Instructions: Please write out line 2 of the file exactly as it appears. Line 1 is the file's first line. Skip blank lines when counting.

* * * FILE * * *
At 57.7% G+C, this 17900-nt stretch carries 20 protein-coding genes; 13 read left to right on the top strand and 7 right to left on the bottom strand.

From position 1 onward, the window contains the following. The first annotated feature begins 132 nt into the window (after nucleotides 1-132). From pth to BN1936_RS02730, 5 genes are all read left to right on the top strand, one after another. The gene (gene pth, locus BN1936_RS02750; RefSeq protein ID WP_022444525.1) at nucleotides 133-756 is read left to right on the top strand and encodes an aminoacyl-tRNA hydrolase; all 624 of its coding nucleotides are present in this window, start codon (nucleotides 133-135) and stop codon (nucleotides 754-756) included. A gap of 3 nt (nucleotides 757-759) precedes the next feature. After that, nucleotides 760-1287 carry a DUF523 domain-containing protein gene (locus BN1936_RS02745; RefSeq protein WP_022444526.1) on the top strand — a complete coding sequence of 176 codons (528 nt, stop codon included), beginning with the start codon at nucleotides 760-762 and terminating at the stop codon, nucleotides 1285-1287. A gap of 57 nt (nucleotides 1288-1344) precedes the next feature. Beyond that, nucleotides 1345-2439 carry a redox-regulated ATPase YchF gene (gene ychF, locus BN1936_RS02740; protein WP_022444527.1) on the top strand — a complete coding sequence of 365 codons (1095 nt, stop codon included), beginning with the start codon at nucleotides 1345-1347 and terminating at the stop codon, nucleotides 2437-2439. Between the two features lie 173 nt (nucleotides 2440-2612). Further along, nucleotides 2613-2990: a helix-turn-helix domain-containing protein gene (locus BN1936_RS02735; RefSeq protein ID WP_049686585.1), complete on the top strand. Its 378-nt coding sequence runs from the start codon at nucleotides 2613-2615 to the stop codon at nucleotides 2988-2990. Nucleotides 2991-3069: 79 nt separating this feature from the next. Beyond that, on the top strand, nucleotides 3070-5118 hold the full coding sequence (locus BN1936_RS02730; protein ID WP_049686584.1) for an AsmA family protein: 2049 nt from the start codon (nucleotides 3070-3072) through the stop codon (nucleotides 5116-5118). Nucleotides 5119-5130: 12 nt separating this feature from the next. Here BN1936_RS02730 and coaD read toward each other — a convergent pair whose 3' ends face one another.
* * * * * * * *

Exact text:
From position 1 onward, the window contains the following. The first annotated feature begins 132 nt into the window (after nucleotides 1-132). From pth to BN1936_RS02730, 5 genes are all read left to right on the top strand, one after another. The gene (gene pth, locus BN1936_RS02750; RefSeq protein ID WP_022444525.1) at nucleotides 133-756 is read left to right on the top strand and encodes an aminoacyl-tRNA hydrolase; all 624 of its coding nucleotides are present in this window, start codon (nucleotides 133-135) and stop codon (nucleotides 754-756) included. A gap of 3 nt (nucleotides 757-759) precedes the next feature. After that, nucleotides 760-1287 carry a DUF523 domain-containing protein gene (locus BN1936_RS02745; RefSeq protein WP_022444526.1) on the top strand — a complete coding sequence of 176 codons (528 nt, stop codon included), beginning with the start codon at nucleotides 760-762 and terminating at the stop codon, nucleotides 1285-1287. A gap of 57 nt (nucleotides 1288-1344) precedes the next feature. Beyond that, nucleotides 1345-2439 carry a redox-regulated ATPase YchF gene (gene ychF, locus BN1936_RS02740; protein WP_022444527.1) on the top strand — a complete coding sequence of 365 codons (1095 nt, stop codon included), beginning with the start codon at nucleotides 1345-1347 and terminating at the stop codon, nucleotides 2437-2439. Between the two features lie 173 nt (nucleotides 2440-2612). Further along, nucleotides 2613-2990: a helix-turn-helix domain-containing protein gene (locus BN1936_RS02735; RefSeq protein ID WP_049686585.1), complete on the top strand. Its 378-nt coding sequence runs from the start codon at nucleotides 2613-2615 to the stop codon at nucleotides 2988-2990. Nucleotides 2991-3069: 79 nt separating this feature from the next. Beyond that, on the top strand, nucleotides 3070-5118 hold the full coding sequence (locus BN1936_RS02730; protein ID WP_049686584.1) for an AsmA family protein: 2049 nt from the start codon (nucleotides 3070-3072) through the stop codon (nucleotides 5116-5118). Nucleotides 5119-5130: 12 nt separating this feature from the next. Here BN1936_RS02730 and coaD read toward each other — a convergent pair whose 3' ends face one another.